Monday, May 23, 2005

Music Meme

Scott at Lawyers Guns Money sent me this music meme. It's shorter than some music ones I've seen which is nice. But actually it doesn't really matter very much to me because I like talking about music endlessly.

Anyway, here we go:

1. What is the total volume of musical files on your computer?

Zip. Not a real technology kind of guy. Managing the template on this blog has taxed my abilities significantly. Also I like to listen to albums over songs. There's something about listening to a really good album that makes it worth more than the sum of its songs.

2. What song are you listening to right now?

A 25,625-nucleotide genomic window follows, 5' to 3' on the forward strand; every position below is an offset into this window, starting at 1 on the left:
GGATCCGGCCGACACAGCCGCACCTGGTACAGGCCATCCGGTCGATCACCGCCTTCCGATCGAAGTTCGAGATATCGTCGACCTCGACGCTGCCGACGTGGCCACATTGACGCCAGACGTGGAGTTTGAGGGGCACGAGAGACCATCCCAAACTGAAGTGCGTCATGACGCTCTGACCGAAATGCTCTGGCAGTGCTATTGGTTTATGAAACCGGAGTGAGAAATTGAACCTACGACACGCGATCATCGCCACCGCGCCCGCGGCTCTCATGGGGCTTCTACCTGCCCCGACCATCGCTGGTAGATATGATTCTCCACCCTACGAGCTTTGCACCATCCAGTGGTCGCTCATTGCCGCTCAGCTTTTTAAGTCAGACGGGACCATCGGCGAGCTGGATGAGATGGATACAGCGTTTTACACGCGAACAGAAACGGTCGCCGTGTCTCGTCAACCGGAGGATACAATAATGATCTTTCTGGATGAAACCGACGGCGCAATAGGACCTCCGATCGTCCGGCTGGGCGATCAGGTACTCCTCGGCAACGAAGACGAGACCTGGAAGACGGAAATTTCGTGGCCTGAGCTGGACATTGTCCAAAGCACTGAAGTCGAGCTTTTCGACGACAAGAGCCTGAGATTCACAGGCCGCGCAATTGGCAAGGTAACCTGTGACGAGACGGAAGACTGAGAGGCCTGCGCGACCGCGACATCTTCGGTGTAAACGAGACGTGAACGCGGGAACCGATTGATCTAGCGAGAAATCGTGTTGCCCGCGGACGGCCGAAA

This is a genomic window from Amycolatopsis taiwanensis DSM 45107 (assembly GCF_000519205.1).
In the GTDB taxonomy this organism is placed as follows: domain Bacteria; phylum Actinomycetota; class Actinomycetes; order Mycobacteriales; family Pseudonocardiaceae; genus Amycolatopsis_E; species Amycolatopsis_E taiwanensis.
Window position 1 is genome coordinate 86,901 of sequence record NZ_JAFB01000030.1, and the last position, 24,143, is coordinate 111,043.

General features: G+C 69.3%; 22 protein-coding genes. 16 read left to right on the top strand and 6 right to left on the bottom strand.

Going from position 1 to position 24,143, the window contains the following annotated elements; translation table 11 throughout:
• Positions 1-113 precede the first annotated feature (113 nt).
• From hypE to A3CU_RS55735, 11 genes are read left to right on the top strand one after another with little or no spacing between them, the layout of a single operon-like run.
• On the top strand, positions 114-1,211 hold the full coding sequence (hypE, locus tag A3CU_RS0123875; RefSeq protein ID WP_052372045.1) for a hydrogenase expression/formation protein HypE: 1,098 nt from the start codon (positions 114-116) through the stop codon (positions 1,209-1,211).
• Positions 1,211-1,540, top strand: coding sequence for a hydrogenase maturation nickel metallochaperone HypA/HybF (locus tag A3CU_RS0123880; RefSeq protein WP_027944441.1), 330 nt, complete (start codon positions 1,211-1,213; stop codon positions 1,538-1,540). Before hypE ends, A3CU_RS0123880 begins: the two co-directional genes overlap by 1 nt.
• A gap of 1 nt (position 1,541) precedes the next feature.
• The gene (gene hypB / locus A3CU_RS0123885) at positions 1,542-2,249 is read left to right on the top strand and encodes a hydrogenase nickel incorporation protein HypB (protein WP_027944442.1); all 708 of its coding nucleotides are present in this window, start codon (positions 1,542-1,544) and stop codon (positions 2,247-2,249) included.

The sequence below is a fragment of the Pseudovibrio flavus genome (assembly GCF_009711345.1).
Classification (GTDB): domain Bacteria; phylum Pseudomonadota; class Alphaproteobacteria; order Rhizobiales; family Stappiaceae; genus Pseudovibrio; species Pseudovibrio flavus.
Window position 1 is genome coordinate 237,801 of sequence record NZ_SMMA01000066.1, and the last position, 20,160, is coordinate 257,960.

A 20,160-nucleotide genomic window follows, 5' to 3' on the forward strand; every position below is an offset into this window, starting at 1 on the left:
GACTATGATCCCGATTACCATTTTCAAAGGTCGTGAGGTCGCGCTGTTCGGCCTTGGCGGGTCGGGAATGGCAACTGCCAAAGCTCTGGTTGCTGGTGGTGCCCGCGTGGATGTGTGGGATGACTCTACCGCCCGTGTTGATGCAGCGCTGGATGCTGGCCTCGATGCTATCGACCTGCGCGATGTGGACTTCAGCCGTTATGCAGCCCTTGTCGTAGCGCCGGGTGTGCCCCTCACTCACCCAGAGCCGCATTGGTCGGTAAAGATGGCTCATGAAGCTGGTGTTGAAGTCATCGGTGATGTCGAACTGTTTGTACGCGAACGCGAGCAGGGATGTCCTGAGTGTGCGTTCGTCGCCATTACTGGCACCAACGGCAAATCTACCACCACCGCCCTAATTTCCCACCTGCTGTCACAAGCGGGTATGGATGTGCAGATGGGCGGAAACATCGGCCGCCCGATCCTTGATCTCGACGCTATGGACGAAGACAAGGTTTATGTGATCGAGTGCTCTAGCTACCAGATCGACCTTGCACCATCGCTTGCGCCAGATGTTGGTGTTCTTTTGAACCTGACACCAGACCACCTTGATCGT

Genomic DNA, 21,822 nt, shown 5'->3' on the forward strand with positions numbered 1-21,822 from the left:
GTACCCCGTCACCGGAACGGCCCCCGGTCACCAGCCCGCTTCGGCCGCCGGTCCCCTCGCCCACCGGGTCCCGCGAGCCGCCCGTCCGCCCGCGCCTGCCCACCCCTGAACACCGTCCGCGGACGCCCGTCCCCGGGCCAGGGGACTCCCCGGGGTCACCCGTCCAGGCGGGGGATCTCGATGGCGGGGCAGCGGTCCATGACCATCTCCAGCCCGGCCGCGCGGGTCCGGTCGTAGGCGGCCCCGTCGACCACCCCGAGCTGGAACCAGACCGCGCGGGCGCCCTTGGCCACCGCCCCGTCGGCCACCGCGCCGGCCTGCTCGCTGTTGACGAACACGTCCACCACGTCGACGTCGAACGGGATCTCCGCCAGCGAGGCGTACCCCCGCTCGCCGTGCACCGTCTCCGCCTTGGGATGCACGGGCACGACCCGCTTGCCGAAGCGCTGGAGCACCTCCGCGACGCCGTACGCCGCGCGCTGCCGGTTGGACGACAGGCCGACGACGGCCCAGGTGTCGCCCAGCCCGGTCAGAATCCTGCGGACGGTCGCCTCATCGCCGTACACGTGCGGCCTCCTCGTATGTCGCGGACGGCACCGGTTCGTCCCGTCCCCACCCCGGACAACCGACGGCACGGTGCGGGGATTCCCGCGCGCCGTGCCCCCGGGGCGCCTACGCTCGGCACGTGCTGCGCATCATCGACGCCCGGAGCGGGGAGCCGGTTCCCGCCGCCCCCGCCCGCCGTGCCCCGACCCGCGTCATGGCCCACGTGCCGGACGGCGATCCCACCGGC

Bob Dylan, "If You See Her Say Hello". Blood On The Tracks is a great album. It's probably in my top 5 or certainly my top 10. Which is interesting because no other Dylan album is even close. Maybe Bringing It All Back Home would make my top 100 but probably not. What a great album Blood On The Tracks is.

3. Last CD I bought?
I just ordered the new Richard Thompson live album from his Austin City Limits performance. I got it from Amazon and I haven't actually received it yet. The last album that I went to the store and bought was William Parker, Joe Morris, and Hamid Drake, Eloping With The Sun. Other recent purchases include Wayne Hancock, Swing Time, The Philadelphia Orchestra conducted by Riccardo Muti doing Rimsky-Korsakov's Scheherazade and Tchaikovsky's 1812 Overture, a collection of Conway Twitty's #1 hits, and The Hacienda Brothers' self-titled album.

4. Five songs you listen to a lot and which mean something to you:

This is a tough one because again it's albums that I value over particular songs. Here's a few good ones though.